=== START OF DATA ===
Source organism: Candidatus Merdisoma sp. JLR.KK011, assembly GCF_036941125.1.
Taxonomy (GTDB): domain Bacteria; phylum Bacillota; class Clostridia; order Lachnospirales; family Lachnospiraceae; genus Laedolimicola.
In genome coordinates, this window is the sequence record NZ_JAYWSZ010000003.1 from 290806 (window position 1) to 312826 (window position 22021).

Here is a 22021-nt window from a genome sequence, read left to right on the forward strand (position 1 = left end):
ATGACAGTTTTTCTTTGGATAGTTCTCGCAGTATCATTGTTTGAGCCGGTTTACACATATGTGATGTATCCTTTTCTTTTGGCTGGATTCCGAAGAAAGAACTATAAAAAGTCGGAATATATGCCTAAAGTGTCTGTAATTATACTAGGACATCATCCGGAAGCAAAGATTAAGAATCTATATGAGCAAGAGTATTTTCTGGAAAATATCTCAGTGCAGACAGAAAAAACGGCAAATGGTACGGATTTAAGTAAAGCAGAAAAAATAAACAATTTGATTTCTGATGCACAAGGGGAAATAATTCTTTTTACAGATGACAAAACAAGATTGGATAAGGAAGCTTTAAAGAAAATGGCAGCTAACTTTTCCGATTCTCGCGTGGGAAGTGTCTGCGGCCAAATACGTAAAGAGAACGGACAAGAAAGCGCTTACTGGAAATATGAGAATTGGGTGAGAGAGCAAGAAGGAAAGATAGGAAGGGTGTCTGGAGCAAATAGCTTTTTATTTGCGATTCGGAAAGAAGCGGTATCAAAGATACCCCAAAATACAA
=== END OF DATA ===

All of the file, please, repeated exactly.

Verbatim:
Source organism: Candidatus Merdisoma sp. JLR.KK011, assembly GCF_036941125.1.
Taxonomy (GTDB): domain Bacteria; phylum Bacillota; class Clostridia; order Lachnospirales; family Lachnospiraceae; genus Laedolimicola.
In genome coordinates, this window is the sequence record NZ_JAYWSZ010000003.1 from 290806 (window position 1) to 312826 (window position 22021).

Here is a 22021-nt window from a genome sequence, read left to right on the forward strand (position 1 = left end):
ATGACAGTTTTTCTTTGGATAGTTCTCGCAGTATCATTGTTTGAGCCGGTTTACACATATGTGATGTATCCTTTTCTTTTGGCTGGATTCCGAAGAAAGAACTATAAAAAGTCGGAATATATGCCTAAAGTGTCTGTAATTATACTAGGACATCATCCGGAAGCAAAGATTAAGAATCTATATGAGCAAGAGTATTTTCTGGAAAATATCTCAGTGCAGACAGAAAAAACGGCAAATGGTACGGATTTAAGTAAAGCAGAAAAAATAAACAATTTGATTTCTGATGCACAAGGGGAAATAATTCTTTTTACAGATGACAAAACAAGATTGGATAAGGAAGCTTTAAAGAAAATGGCAGCTAACTTTTCCGATTCTCGCGTGGGAAGTGTCTGCGGCCAAATACGTAAAGAGAACGGACAAGAAAGCGCTTACTGGAAATATGAGAATTGGGTGAGAGAGCAAGAAGGAAAGATAGGAAGGGTGTCTGGAGCAAATAGCTTTTTATTTGCGATTCGGAAAGAAGCGGTATCAAAGATACCCCAAAATACAA